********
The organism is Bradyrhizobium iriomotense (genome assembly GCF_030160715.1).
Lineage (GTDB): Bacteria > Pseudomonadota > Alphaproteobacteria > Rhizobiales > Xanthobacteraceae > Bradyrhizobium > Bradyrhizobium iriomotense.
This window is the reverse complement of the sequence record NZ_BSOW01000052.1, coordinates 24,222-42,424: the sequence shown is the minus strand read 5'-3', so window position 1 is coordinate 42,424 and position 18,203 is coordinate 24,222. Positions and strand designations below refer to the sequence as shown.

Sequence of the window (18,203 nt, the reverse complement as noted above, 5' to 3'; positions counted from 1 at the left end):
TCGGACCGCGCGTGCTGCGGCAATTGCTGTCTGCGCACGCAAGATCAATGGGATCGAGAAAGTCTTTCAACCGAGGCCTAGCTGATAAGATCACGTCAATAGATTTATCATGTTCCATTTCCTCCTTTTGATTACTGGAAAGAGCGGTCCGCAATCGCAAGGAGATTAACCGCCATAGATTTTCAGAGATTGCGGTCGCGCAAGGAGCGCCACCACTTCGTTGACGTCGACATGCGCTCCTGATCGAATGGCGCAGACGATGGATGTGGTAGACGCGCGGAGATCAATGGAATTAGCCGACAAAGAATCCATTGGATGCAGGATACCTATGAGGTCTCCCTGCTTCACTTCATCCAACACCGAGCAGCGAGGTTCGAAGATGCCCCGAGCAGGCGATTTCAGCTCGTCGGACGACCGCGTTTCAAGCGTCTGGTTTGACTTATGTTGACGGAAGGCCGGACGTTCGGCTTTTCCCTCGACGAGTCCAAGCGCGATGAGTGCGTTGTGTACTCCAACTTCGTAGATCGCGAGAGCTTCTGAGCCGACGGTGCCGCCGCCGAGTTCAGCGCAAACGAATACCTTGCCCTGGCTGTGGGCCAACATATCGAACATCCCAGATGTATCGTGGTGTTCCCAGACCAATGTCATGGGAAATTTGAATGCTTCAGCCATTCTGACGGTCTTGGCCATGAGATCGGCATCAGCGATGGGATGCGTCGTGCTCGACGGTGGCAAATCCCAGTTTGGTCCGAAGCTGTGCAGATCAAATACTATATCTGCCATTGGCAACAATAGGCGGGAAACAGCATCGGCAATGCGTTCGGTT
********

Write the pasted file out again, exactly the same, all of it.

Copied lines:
The organism is Bradyrhizobium iriomotense (genome assembly GCF_030160715.1).
Lineage (GTDB): Bacteria > Pseudomonadota > Alphaproteobacteria > Rhizobiales > Xanthobacteraceae > Bradyrhizobium > Bradyrhizobium iriomotense.
This window is the reverse complement of the sequence record NZ_BSOW01000052.1, coordinates 24,222-42,424: the sequence shown is the minus strand read 5'-3', so window position 1 is coordinate 42,424 and position 18,203 is coordinate 24,222. Positions and strand designations below refer to the sequence as shown.

Sequence of the window (18,203 nt, the reverse complement as noted above, 5' to 3'; positions counted from 1 at the left end):
TCGGACCGCGCGTGCTGCGGCAATTGCTGTCTGCGCACGCAAGATCAATGGGATCGAGAAAGTCTTTCAACCGAGGCCTAGCTGATAAGATCACGTCAATAGATTTATCATGTTCCATTTCCTCCTTTTGATTACTGGAAAGAGCGGTCCGCAATCGCAAGGAGATTAACCGCCATAGATTTTCAGAGATTGCGGTCGCGCAAGGAGCGCCACCACTTCGTTGACGTCGACATGCGCTCCTGATCGAATGGCGCAGACGATGGATGTGGTAGACGCGCGGAGATCAATGGAATTAGCCGACAAAGAATCCATTGGATGCAGGATACCTATGAGGTCTCCCTGCTTCACTTCATCCAACACCGAGCAGCGAGGTTCGAAGATGCCCCGAGCAGGCGATTTCAGCTCGTCGGACGACCGCGTTTCAAGCGTCTGGTTTGACTTATGTTGACGGAAGGCCGGACGTTCGGCTTTTCCCTCGACGAGTCCAAGCGCGATGAGTGCGTTGTGTACTCCAACTTCGTAGATCGCGAGAGCTTCTGAGCCGACGGTGCCGCCGCCGAGTTCAGCGCAAACGAATACCTTGCCCTGGCTGTGGGCCAACATATCGAACATCCCAGATGTATCGTGGTGTTCCCAGACCAATGTCATGGGAAATTTGAATGCTTCAGCCATTCTGACGGTCTTGGCCATGAGATCGGCATCAGCGATGGGATGCGTCGTGCTCGACGGTGGCAAATCCCAGTTTGGTCCGAAGCTGTGCAGATCAAATACTATATCTGCCATTGGCAACAATAGGCGGGAAACAGCATCGGCAATGCGTTCGGTT